Daiichi Sankyo Company, Limited announced that positive results from the pivotal QuANTUM-R phase 3 study of single agent quizartinib were presented today as a late-breaking oral presentation in the plenary program at the 23 rd Congress of the European Hematology Association (EHA) in Stockholm, Sweden.
QuANTUM-R study results showed that patients with relapsed/refractory acute myeloid leukemia (AML) with FLT3-ITD mutations who received single agent quizartinib had a 24 percent reduction in the risk of death compared to patients who received salvage chemotherapy (hazard ratio [HR] = 0.76, P=0.0177, 95 percent CI 0.58-0.98). The median overall survival was 6.2 months (two-sided 95 percent CI 5.3-7.2) for patients treated with quizartinib and 4.7 months (two-sided 95 percent CI 4.0-5.5) for patients treated with salvage chemotherapy. The estimated survival probability at 1 year was 27 percent for patients who received quizartinib and 20 percent for patients who received salvage chemotherapy. “FLT3-ITD mutated AML represents a high unmet need entity as patients with this aggressive form of the disease have an overall dismal prognosis as evidenced by low response rates to current available therapies, high risk of relapse and a shorter overall survival than those without this mutation,” said Jorge E. Cortes, MD, Deputy Chair of the Department of Leukemia in the Division of Cancer Medicine at The University of Texas MD Anderson Cancer Center.
“In relapsed/refractory AML with FLT3-ITD mutations, these findings represent the first reported clinical data demonstrating that a single agent can significantly improve overall survival, suggesting that quizartinib could potentially help these patients live longer. Additionally, in the study, a higher proportion of patients received a stem cell transplant in the quizartinib arm compared to the chemotherapy arm.” Secondary and key exploratory analyses including composite complete remission (CRc) are consistent and supportive of the primary analysis. “Results of this study are consistent with previous phase 2 studies of quizartinib and demonstrate the value of targeting the FLT3-ITD driver mutation. We are encouraged by these data, which will form the basis of regulatory submissions to health authorities. If approved, quizartinib has the potential to redefine the treatment of patients with relapsed/refractory AML with FLT3-ITD mutations,” said Antoine Yver, MD, MSc, Executive Vice President and Global Head, Oncology Research and Development, Daiichi Sankyo. “These results also build on our understanding of this difficult-to-treat type of AML as we continue to explore the potential role of quizartinib in combination with chemotherapy and other novel mechanisms to further advance the treatment of patients with relapsed/refractory and newly-diagnosed AML with FLT3-ITD mutations.”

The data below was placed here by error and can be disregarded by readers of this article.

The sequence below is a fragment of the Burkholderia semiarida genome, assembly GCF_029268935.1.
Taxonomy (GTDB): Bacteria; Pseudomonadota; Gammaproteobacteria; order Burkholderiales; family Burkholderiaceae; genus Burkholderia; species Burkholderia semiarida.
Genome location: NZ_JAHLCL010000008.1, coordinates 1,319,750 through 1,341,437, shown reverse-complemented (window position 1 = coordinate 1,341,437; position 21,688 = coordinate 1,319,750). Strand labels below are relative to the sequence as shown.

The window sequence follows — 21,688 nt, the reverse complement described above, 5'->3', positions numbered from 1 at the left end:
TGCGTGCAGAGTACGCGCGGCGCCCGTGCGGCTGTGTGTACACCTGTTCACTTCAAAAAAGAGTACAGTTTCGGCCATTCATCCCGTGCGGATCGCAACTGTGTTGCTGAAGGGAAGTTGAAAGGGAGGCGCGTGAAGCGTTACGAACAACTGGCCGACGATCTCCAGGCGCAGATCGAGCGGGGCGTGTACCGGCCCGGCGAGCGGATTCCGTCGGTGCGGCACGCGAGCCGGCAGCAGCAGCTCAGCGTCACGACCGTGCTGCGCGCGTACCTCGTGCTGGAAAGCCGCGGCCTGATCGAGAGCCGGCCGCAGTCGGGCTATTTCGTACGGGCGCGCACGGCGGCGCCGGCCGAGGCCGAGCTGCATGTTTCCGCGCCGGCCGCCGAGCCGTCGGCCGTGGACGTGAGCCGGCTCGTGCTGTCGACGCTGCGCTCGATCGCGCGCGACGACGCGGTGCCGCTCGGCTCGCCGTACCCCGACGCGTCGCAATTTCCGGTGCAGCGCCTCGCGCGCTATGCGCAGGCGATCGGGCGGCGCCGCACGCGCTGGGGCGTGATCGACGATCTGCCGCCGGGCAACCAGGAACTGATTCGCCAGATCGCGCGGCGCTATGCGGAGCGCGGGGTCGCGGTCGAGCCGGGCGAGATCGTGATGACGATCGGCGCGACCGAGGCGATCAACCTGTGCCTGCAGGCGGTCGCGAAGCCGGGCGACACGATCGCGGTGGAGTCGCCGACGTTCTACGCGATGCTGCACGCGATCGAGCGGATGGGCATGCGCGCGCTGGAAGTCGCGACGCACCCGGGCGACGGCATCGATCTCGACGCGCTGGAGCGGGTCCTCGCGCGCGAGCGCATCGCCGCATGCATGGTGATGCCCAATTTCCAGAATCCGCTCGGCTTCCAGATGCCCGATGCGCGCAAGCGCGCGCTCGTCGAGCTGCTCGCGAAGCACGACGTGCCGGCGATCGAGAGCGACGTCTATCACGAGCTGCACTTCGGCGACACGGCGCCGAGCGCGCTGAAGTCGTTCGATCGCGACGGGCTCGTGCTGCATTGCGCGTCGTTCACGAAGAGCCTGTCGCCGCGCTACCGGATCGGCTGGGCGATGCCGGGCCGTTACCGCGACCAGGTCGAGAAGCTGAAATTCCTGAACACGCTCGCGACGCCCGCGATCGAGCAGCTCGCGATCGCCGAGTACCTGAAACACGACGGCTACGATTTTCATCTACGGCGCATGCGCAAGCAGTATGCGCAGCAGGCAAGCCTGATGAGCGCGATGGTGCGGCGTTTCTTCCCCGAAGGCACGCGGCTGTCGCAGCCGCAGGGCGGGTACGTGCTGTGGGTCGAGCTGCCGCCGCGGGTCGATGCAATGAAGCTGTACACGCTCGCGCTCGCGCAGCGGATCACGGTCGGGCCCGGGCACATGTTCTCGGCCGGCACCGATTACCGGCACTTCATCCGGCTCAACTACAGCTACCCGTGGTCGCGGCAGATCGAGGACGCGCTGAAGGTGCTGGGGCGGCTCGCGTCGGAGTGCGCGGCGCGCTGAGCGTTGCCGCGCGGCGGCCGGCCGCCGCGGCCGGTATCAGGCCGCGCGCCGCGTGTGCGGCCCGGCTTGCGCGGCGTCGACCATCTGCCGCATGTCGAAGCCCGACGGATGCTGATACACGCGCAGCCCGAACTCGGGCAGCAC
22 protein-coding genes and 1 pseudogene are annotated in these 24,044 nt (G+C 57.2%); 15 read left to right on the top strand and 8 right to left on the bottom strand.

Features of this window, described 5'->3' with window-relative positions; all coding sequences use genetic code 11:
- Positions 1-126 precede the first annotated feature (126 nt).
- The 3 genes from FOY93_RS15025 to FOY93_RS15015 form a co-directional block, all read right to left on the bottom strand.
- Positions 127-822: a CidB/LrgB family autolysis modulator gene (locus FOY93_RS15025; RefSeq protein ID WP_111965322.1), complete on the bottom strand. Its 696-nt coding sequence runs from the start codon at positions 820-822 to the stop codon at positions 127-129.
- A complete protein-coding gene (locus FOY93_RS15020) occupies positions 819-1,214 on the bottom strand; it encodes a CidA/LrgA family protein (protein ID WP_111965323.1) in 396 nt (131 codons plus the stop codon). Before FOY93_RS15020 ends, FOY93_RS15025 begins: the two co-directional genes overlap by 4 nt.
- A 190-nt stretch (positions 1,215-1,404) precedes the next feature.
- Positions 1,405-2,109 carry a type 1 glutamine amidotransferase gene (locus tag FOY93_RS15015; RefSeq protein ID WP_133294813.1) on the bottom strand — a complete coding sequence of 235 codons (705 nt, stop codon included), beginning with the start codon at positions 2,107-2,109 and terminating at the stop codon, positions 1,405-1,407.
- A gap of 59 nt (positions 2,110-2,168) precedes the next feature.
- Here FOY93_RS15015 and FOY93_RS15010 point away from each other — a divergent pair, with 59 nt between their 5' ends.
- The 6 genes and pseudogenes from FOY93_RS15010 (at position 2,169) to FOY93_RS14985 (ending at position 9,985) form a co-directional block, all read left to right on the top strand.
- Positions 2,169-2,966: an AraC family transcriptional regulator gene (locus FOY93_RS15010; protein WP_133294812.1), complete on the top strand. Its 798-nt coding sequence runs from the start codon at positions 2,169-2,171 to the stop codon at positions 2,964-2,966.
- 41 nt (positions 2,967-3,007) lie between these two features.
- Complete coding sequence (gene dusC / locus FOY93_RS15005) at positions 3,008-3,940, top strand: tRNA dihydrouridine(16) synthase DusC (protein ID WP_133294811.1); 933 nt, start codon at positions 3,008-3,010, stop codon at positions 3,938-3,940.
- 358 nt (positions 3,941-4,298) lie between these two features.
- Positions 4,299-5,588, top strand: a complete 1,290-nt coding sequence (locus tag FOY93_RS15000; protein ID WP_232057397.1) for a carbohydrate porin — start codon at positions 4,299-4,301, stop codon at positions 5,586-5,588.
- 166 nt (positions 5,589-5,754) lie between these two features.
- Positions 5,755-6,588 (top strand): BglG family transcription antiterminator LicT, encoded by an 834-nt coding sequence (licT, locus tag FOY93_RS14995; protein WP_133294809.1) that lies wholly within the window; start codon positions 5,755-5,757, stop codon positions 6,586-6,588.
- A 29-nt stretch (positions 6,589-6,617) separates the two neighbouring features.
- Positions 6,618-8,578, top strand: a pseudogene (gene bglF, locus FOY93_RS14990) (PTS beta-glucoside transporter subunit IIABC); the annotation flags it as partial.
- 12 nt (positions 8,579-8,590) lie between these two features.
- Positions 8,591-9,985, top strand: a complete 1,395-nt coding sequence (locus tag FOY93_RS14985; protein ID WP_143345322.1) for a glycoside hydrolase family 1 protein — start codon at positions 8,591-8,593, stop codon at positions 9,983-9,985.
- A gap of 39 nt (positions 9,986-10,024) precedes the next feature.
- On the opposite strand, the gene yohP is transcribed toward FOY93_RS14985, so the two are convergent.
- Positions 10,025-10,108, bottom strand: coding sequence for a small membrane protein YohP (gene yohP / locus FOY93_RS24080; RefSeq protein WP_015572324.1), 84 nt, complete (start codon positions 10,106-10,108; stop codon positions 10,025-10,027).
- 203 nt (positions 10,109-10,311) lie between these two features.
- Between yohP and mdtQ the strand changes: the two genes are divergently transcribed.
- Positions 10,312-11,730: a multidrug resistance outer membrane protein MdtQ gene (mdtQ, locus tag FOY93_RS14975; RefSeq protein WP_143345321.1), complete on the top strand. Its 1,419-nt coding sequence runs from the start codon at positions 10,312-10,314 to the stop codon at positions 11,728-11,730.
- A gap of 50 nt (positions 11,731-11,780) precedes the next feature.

The safety profile observed in QuANTUM-R appears consistent with that observed at similar doses in the quizartinib clinical development program. The median treatment duration with quizartinib was 4 cycles of 28 days (97 days; range: 1-1,182 days) versus 1 cycle (range: 1-2) in the salvage chemotherapy arm. The median relative dose intensity for quizartinib was 89 percent. Incidence of treatment-emergent adverse events were comparable between patients who received single agent quizartinib (n=241) and those who received salvage chemotherapy (n=94). The most common adverse events (>30 percent, any Grade) in patients treated with quizartinib versus chemotherapy, respectively, included nausea (48 vs 42 percent), thrombocytopenia (39 vs 34 percent), fatigue (39 vs 29 percent), musculoskeletal pain (37 vs 28 percent), pyrexia (38 vs 45 percent), anemia (37 vs 32 percent), neutropenia (34 vs 26 percent), febrile neutropenia (34 vs 28 percent), vomiting (33 vs 21 percent) and hypokalemia (32 vs 28 percent). The most common adverse events Grade ≥3 (>10 percent of patients) were thrombocytopenia (35 vs 34 percent), anemia (30 vs 29 percent), neutropenia (32 vs 25 percent), febrile neutropenia (31 vs 21 percent), leukopenia (17 vs 16 percent), sepsis/septic shock (16 vs 18 percent), hypokalemia (12 vs 9 percent) and pneumonia (12 vs 9 percent).
QTcF >500 msec occurred in 8 patients (3.3 percent) and 2 out of 241 patients discontinued quizartinib due to QTcF prolongation. There were no reported events of Grade 4 QTcF prolongation (Torsade de Pointe, sudden death or cardiac arrest) in the quizartinib arm.